This recognition calls out a very specific point of behaviour, and then discusses how the judge dealt with it, what it meant, and how it had impact on the recognising judge. It gives detail and reason, and allows others to see exactly how a shaky situation was handled skilfully.

From Phil Rose to Robert Greise:

“On the first day of the new PPTQ system, Rob committed to travelling with me 3 hours to a judge a PPTQ with only a week’s notice. He was well-prepared for judging one of his first Competitive REL events with very little time to prepare, and he helped make my day much easier. Thanks Rob!”

This is a recognition that calls out a very specific, task-oriented bit of behaviour (coming to judge a PPTQ at short notice) and then effortlessly describes how that judge was prepared, ready, and contributed above expectation at an exemplary level.

From Mitsunori Makino to Riccardo Tessitori

“Riccardo, In various ways, you have tried to adjust cultural difference between Japanese and Program. Sometime it is joyful cultural communication. Sometime it is difficult conflict. You have patiently heard us and trusted that we understand a good way with good spirit. Mitsunori”

When a recognition really makes you consider the effects that a single person has had on so many, it shows that the recognition is balanced in the behaviour it observes and the belief in that behaviour of the person who wrote it. Mitsunori calls out Riccardo’s contributions to Japanese GPs and judges very well in this humble recognition.

From David Lyford-Smith to Nick Hall

“Nick, you took care of some players who were rattled by an investigative ruling I made. You noticed they were feeling bad and went out of your way to find their friends so they could feel better. Your care for your fellow Magic people was inspiring to me – thank you.”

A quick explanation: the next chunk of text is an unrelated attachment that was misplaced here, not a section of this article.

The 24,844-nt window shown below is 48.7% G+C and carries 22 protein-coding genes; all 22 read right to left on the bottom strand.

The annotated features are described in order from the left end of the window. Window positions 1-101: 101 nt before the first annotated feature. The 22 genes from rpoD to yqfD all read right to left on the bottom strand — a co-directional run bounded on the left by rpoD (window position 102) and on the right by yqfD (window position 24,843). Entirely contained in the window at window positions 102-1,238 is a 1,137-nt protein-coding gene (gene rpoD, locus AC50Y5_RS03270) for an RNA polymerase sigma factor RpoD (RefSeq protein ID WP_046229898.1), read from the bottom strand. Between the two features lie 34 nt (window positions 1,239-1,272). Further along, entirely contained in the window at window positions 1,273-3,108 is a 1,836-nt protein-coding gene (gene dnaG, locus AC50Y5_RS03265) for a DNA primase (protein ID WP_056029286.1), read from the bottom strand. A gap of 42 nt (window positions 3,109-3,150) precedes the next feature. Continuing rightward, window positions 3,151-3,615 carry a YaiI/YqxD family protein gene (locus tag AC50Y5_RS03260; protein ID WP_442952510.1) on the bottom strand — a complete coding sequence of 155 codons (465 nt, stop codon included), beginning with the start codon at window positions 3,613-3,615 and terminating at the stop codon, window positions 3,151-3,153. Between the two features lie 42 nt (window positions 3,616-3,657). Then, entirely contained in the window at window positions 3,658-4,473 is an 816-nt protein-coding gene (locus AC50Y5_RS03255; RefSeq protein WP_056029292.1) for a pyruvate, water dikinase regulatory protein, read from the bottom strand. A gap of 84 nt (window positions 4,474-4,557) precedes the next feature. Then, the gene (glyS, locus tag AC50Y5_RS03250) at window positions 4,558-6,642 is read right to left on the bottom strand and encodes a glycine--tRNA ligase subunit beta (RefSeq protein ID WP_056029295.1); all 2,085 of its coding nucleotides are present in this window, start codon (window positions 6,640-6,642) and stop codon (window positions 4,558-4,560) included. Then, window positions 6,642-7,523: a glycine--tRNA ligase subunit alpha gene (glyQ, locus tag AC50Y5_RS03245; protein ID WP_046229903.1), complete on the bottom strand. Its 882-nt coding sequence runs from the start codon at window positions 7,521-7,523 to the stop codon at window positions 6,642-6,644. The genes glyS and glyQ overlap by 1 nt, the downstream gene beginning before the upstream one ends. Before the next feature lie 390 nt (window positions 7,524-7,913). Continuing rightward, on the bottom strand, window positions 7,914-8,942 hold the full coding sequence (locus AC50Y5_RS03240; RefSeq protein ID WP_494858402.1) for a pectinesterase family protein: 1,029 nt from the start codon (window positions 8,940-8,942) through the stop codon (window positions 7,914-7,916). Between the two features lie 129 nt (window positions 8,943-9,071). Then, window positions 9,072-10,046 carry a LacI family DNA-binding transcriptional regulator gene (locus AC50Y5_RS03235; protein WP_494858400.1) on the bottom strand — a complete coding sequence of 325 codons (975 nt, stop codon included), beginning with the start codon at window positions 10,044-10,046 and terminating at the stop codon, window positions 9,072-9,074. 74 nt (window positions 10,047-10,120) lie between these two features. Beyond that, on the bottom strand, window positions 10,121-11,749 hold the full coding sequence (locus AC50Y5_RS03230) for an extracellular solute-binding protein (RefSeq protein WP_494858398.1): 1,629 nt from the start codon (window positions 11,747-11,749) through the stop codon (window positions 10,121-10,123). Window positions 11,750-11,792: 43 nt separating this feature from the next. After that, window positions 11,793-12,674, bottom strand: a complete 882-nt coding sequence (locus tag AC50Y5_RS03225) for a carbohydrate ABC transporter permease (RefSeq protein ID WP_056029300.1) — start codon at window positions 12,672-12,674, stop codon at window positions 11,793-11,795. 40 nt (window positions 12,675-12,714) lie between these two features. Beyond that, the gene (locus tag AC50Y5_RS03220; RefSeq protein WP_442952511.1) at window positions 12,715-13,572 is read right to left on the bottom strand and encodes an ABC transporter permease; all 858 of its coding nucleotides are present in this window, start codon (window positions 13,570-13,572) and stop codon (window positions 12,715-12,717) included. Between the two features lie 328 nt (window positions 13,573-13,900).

This recognition explains the circumstances and nature of the behaviour, and the direct, almost measurable, impacts thereof. Nick spent time looking after players in a manner that few judges achieve – the very definition of going above and beyond.


As some of you may be aware, there were recognitions made in Wave 2 that were rejected. There were very definite, considered reasons for which the team rejected these recognitions.

Recognitions lacking detail

One of the categories that recognitions were let through for, this time. In Wave 3, recognitions that are vague will be under more scrutiny. Providing examples of the quality you are recognising in a judge is a way to bring in the outside community into why this person is exemplary. Very short messages that don’t say very much may be well deserved – so take the time to tell the world about the awesome person you’re recognising.

Recognitions as Rewards

As spoken about extensively about, recognitions that directly rewarded a task were rejected. Examples such as “Congratulations on Level 2!” or “For certifying new L1s in your area” with no additional comments. Some salvageable recognitions (i.e. with solid grounds for a recognition, yet misleading or poorly written) were talked about with authors to improve.

Thinking about whether just doing the task is enough to get recognised is a great tool to avoid this kind of rejection. If someone in the future did that task, would they be recognised? If yes, it’s almost certainly a direct reward, and unsuitable for the Exemplar programme. If not, consider what made doing the task something to be called out – what made it exemplary behaviour?

One of the things seen in Wave 2 was copy and pasting the same or a very similar recognition message to different people – if this is something you are doing, you are very likely to be falling afoul of this concern.